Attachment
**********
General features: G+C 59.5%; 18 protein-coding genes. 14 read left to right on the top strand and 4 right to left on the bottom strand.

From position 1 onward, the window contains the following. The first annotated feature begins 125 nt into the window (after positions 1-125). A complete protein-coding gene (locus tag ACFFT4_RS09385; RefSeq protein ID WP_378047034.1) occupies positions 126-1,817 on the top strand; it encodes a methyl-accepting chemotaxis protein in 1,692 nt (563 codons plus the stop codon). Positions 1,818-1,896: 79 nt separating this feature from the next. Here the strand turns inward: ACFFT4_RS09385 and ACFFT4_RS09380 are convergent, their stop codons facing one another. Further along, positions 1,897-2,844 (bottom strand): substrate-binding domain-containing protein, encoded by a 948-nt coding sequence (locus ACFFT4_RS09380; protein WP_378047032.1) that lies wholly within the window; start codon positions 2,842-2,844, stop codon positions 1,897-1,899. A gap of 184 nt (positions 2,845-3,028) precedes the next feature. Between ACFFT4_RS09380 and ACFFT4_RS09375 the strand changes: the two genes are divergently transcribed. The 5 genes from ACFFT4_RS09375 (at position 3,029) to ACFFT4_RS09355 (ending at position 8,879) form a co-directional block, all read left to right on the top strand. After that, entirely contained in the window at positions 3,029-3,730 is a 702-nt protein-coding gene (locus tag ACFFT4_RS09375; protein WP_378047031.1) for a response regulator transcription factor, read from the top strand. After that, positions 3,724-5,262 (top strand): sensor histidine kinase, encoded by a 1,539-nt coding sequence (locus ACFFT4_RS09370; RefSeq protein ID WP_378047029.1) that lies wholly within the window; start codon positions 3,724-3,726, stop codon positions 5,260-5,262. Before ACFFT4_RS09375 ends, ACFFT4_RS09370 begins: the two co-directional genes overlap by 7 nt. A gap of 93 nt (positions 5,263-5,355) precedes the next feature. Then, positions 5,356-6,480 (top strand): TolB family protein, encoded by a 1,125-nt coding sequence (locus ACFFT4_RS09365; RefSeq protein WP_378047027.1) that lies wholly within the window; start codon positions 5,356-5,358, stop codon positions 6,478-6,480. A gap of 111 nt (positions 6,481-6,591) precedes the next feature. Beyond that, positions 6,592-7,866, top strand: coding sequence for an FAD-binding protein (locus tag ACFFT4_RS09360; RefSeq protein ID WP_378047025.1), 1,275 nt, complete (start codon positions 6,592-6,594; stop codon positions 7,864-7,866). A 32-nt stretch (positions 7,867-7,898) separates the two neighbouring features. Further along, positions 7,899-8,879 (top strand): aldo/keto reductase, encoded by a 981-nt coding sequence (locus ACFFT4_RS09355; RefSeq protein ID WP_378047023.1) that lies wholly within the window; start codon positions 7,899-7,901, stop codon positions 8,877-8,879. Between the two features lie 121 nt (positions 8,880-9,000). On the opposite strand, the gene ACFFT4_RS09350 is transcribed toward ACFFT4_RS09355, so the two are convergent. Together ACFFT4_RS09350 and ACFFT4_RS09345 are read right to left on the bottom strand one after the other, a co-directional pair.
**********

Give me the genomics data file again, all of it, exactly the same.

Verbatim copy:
General features: G+C 59.5%; 18 protein-coding genes. 14 read left to right on the top strand and 4 right to left on the bottom strand.

From position 1 onward, the window contains the following. The first annotated feature begins 125 nt into the window (after positions 1-125). A complete protein-coding gene (locus tag ACFFT4_RS09385; RefSeq protein ID WP_378047034.1) occupies positions 126-1,817 on the top strand; it encodes a methyl-accepting chemotaxis protein in 1,692 nt (563 codons plus the stop codon). Positions 1,818-1,896: 79 nt separating this feature from the next. Here the strand turns inward: ACFFT4_RS09385 and ACFFT4_RS09380 are convergent, their stop codons facing one another. Further along, positions 1,897-2,844 (bottom strand): substrate-binding domain-containing protein, encoded by a 948-nt coding sequence (locus ACFFT4_RS09380; protein WP_378047032.1) that lies wholly within the window; start codon positions 2,842-2,844, stop codon positions 1,897-1,899. A gap of 184 nt (positions 2,845-3,028) precedes the next feature. Between ACFFT4_RS09380 and ACFFT4_RS09375 the strand changes: the two genes are divergently transcribed. The 5 genes from ACFFT4_RS09375 (at position 3,029) to ACFFT4_RS09355 (ending at position 8,879) form a co-directional block, all read left to right on the top strand. After that, entirely contained in the window at positions 3,029-3,730 is a 702-nt protein-coding gene (locus tag ACFFT4_RS09375; protein WP_378047031.1) for a response regulator transcription factor, read from the top strand. After that, positions 3,724-5,262 (top strand): sensor histidine kinase, encoded by a 1,539-nt coding sequence (locus ACFFT4_RS09370; RefSeq protein ID WP_378047029.1) that lies wholly within the window; start codon positions 3,724-3,726, stop codon positions 5,260-5,262. Before ACFFT4_RS09375 ends, ACFFT4_RS09370 begins: the two co-directional genes overlap by 7 nt. A gap of 93 nt (positions 5,263-5,355) precedes the next feature. Then, positions 5,356-6,480 (top strand): TolB family protein, encoded by a 1,125-nt coding sequence (locus ACFFT4_RS09365; RefSeq protein WP_378047027.1) that lies wholly within the window; start codon positions 5,356-5,358, stop codon positions 6,478-6,480. A gap of 111 nt (positions 6,481-6,591) precedes the next feature. Beyond that, positions 6,592-7,866, top strand: coding sequence for an FAD-binding protein (locus tag ACFFT4_RS09360; RefSeq protein ID WP_378047025.1), 1,275 nt, complete (start codon positions 6,592-6,594; stop codon positions 7,864-7,866). A 32-nt stretch (positions 7,867-7,898) separates the two neighbouring features. Further along, positions 7,899-8,879 (top strand): aldo/keto reductase, encoded by a 981-nt coding sequence (locus ACFFT4_RS09355; RefSeq protein ID WP_378047023.1) that lies wholly within the window; start codon positions 7,899-7,901, stop codon positions 8,877-8,879. Between the two features lie 121 nt (positions 8,880-9,000). On the opposite strand, the gene ACFFT4_RS09350 is transcribed toward ACFFT4_RS09355, so the two are convergent. Together ACFFT4_RS09350 and ACFFT4_RS09345 are read right to left on the bottom strand one after the other, a co-directional pair.